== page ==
Katherine Ritchie is an Assistant Professor of Philosophy at the City College of New York, CUNY. Her research is focused in philosophy of language, (social) ontology, and issues at the interface between semantics and ontology.
What excites you about philosophy?
Philosophy involves striving to understand the world and our representations of it. In The Value of Philosophy, which I teach in Intro to Philosophy, Russell states “through the greatness of the universe, which philosophy contemplates, the mind also is rendered great, and becomes capable of that union with the universe which constitutes its highest good”. That is pretty grandiose, but I think Russell is onto something. It also sounds very exciting!
Philosophy also allows one to explore. In addition to reading and thinking about a variety of philosophical issues, doing philosophy has led me to learn about the moons of Jupiter, the Cambridge Five spy ring, ore deposits. I also get (probably unreasonably) excited by linguistic data. Maybe that’s not philosophy per se, but it is data for theories in philosophy of language and it might reveal interesting things about how we think and reason and, more controversially, about the nature of the world.
What are you working on right now?
I am working on too many projects. I think right now I have about a dozen articles in various stages of completion (when we get to the question about advice below, this might be something I should have gotten advice about).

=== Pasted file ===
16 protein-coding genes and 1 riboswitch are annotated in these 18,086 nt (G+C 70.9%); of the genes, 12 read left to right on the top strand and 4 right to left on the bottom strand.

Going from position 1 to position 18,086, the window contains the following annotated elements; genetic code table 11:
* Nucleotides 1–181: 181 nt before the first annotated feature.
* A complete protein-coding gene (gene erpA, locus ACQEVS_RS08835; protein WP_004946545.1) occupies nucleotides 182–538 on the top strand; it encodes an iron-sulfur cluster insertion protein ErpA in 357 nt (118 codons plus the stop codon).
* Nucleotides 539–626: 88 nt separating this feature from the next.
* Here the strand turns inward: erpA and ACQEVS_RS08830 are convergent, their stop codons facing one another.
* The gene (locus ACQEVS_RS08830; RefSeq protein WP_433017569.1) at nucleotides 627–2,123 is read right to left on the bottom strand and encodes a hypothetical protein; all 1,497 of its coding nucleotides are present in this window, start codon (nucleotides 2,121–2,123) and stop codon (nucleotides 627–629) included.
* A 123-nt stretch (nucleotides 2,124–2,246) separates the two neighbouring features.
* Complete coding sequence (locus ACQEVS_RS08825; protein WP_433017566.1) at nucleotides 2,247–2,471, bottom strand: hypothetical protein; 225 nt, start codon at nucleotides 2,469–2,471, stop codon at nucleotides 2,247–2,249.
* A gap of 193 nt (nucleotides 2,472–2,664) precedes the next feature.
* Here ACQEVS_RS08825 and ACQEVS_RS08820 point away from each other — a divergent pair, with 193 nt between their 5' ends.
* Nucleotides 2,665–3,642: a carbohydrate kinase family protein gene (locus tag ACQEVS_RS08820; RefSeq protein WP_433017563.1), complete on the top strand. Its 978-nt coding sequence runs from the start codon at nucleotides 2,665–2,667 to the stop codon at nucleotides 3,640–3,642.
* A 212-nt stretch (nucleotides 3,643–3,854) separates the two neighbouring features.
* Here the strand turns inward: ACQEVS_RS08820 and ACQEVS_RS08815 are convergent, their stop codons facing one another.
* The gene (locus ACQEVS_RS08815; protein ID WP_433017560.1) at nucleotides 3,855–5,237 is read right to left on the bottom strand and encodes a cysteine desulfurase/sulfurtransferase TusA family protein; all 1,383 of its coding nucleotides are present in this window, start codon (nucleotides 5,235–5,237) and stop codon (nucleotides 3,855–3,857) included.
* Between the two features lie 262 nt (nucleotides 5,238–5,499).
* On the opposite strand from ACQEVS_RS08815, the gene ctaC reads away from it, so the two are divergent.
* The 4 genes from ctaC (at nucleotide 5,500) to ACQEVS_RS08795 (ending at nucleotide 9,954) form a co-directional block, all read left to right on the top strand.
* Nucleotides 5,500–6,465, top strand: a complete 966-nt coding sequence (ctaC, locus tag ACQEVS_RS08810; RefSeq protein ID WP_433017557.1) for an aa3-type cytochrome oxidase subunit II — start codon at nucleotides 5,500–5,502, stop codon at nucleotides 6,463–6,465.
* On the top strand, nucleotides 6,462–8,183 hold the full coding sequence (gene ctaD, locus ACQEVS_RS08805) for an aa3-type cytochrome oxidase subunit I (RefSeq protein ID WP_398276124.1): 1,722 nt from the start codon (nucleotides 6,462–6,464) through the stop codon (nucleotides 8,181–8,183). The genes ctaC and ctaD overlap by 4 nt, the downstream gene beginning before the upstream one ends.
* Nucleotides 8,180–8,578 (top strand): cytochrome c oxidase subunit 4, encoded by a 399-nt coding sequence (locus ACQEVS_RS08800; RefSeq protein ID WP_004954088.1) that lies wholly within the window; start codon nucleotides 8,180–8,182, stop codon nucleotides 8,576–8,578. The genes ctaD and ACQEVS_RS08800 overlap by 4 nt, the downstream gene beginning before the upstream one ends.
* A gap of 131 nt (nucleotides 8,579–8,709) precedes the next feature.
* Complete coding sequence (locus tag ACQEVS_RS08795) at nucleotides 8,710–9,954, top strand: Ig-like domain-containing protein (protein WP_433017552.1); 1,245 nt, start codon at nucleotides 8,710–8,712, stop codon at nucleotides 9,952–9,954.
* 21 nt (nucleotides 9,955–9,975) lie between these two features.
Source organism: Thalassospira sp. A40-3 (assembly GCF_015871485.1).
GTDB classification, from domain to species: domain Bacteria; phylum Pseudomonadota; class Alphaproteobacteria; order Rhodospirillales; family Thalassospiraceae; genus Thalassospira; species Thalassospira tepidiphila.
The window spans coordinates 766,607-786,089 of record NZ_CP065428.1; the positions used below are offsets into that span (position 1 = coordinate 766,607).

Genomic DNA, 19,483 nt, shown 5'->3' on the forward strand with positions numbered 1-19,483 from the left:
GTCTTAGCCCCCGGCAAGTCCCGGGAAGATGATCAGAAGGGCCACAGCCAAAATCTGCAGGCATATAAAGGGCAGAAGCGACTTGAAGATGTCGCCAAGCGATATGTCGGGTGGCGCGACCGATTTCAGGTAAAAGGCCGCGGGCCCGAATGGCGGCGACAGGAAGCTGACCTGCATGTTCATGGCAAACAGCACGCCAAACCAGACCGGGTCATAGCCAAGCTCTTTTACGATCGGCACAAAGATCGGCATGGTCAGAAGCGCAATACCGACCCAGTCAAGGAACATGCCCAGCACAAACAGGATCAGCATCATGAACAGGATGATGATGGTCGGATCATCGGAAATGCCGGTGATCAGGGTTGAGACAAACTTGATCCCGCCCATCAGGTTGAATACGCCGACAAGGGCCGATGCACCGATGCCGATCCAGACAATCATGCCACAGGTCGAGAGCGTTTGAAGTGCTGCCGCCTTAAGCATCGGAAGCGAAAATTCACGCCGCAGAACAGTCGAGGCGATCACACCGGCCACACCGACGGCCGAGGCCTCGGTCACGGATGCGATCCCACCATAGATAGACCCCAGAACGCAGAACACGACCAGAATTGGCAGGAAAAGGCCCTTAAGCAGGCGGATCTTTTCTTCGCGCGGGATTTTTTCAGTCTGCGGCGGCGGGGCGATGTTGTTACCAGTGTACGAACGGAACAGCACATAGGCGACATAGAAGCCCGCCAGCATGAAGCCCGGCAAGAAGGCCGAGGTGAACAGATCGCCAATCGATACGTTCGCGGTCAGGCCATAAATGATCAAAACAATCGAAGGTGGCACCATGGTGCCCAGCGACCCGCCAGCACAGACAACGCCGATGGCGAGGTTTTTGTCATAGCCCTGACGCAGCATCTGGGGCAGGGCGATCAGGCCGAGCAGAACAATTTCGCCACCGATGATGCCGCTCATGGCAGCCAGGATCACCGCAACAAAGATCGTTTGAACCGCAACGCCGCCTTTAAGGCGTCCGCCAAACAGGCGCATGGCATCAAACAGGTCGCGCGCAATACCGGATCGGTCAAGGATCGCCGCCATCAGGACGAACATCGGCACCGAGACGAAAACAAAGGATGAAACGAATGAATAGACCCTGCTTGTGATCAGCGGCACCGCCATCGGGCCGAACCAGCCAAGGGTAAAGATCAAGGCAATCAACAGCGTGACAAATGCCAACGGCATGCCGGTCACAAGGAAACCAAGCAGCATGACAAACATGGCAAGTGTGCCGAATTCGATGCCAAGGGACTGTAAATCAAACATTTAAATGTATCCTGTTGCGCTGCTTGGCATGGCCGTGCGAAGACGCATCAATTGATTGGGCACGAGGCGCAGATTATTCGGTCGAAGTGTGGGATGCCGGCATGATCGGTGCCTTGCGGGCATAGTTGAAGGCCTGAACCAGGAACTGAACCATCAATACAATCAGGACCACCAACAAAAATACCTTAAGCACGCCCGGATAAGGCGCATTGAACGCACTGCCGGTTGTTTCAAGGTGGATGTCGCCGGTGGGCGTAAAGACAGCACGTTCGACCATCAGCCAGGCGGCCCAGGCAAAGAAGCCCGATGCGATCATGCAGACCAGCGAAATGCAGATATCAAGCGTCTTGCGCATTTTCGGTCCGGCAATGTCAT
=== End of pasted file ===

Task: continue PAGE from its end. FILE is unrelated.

One project is on the nature of social groups and social structures. If you asked someone to list social groups they might list things as diverse as basketball teams, legislative bodies, racial or gender groups, families, ant colonies, and dolphin pods. I’m developing a social structuralist view of that can account for the similarities and differences between various social groups.
I’m working on several projects on the semantics of expressions that are related to groups (e.g., plurals, groups nouns, slurs). One is a project on the semantics of plural indexicals that considers how best to theorize such expressions given the view that they can refer to different sorts of groups. I’m also working on a project on when generic generalizations might be more accurate than other constructions given the existence of structural oppression.
What would your childhood self say if someone told you that you would grow up to be a philosopher?
I was really into collecting things as a child and became obsessed with various things—dinosaurs, rocks and minerals, Harry Houdini, state trees, the Cacao tree. I wanted to understand as much as I could. That drive is part of what led me to philosophy, so I’m not sure that my childhood self would be surprised. Honestly, even if someone had told childhood me that I would become a philosopher of language I don’t think I would have been terribly surprised. I remember being on a hike with my siblings and some of my cousins when I was about ten. We, at my behest, started analyzing the difference between the words ‘couple’, ‘few’, and ‘some’. I was thinking through requirements on the cardinality of a set or collection for it to count as truly being “a couple” or “a few” or “some”.
What advice do you wish someone had given you?
After getting a journal rejection with comments, skim the comments, but don’t try to respond to them or start changing the paper for a day or two. I find that upon first reading comments I think they are devastating and that the project needs to be scrapped. After a day or two I can return to them with a clearer perspective and address issues that initially seemed overwhelming.
What three things are on your bucket list that you’ve not yet accomplished?
Befriend an elephant. Become a welder. Get tenure.
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